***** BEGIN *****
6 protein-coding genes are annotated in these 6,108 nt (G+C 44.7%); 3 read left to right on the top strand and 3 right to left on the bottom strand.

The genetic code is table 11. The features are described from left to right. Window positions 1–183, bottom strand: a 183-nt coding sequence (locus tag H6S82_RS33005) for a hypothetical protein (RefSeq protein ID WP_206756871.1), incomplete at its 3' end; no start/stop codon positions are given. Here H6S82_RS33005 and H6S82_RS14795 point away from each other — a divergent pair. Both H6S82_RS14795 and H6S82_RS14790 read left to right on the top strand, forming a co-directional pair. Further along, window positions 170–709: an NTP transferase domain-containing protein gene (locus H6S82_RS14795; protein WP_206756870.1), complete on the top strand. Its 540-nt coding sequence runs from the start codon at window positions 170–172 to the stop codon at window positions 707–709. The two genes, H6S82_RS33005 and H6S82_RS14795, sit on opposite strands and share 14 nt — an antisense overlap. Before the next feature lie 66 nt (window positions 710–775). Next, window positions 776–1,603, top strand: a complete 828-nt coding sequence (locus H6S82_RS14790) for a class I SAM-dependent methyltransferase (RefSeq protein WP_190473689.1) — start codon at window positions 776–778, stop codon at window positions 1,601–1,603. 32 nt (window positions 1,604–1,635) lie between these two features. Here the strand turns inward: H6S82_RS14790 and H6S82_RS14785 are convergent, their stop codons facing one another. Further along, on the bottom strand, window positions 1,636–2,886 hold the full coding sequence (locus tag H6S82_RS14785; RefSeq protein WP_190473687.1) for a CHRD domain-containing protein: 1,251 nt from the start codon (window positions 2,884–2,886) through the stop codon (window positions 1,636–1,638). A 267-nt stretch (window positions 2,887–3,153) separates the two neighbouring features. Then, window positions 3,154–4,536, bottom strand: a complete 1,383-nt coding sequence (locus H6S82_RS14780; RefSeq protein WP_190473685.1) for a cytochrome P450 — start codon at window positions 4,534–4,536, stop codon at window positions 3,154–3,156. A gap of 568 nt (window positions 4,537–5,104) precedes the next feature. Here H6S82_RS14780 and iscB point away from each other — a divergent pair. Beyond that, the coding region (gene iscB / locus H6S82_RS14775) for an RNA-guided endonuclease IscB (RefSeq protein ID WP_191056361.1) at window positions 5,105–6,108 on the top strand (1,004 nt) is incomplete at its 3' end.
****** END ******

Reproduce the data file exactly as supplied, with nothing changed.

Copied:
6 protein-coding genes are annotated in these 6,108 nt (G+C 44.7%); 3 read left to right on the top strand and 3 right to left on the bottom strand.

The genetic code is table 11. The features are described from left to right. Window positions 1–183, bottom strand: a 183-nt coding sequence (locus tag H6S82_RS33005) for a hypothetical protein (RefSeq protein ID WP_206756871.1), incomplete at its 3' end; no start/stop codon positions are given. Here H6S82_RS33005 and H6S82_RS14795 point away from each other — a divergent pair. Both H6S82_RS14795 and H6S82_RS14790 read left to right on the top strand, forming a co-directional pair. Further along, window positions 170–709: an NTP transferase domain-containing protein gene (locus H6S82_RS14795; protein WP_206756870.1), complete on the top strand. Its 540-nt coding sequence runs from the start codon at window positions 170–172 to the stop codon at window positions 707–709. The two genes, H6S82_RS33005 and H6S82_RS14795, sit on opposite strands and share 14 nt — an antisense overlap. Before the next feature lie 66 nt (window positions 710–775). Next, window positions 776–1,603, top strand: a complete 828-nt coding sequence (locus H6S82_RS14790) for a class I SAM-dependent methyltransferase (RefSeq protein WP_190473689.1) — start codon at window positions 776–778, stop codon at window positions 1,601–1,603. 32 nt (window positions 1,604–1,635) lie between these two features. Here the strand turns inward: H6S82_RS14790 and H6S82_RS14785 are convergent, their stop codons facing one another. Further along, on the bottom strand, window positions 1,636–2,886 hold the full coding sequence (locus tag H6S82_RS14785; RefSeq protein WP_190473687.1) for a CHRD domain-containing protein: 1,251 nt from the start codon (window positions 2,884–2,886) through the stop codon (window positions 1,636–1,638). A 267-nt stretch (window positions 2,887–3,153) separates the two neighbouring features. Then, window positions 3,154–4,536, bottom strand: a complete 1,383-nt coding sequence (locus H6S82_RS14780; RefSeq protein WP_190473685.1) for a cytochrome P450 — start codon at window positions 4,534–4,536, stop codon at window positions 3,154–3,156. A gap of 568 nt (window positions 4,537–5,104) precedes the next feature. Here H6S82_RS14780 and iscB point away from each other — a divergent pair. Beyond that, the coding region (gene iscB / locus H6S82_RS14775) for an RNA-guided endonuclease IscB (RefSeq protein ID WP_191056361.1) at window positions 5,105–6,108 on the top strand (1,004 nt) is incomplete at its 3' end.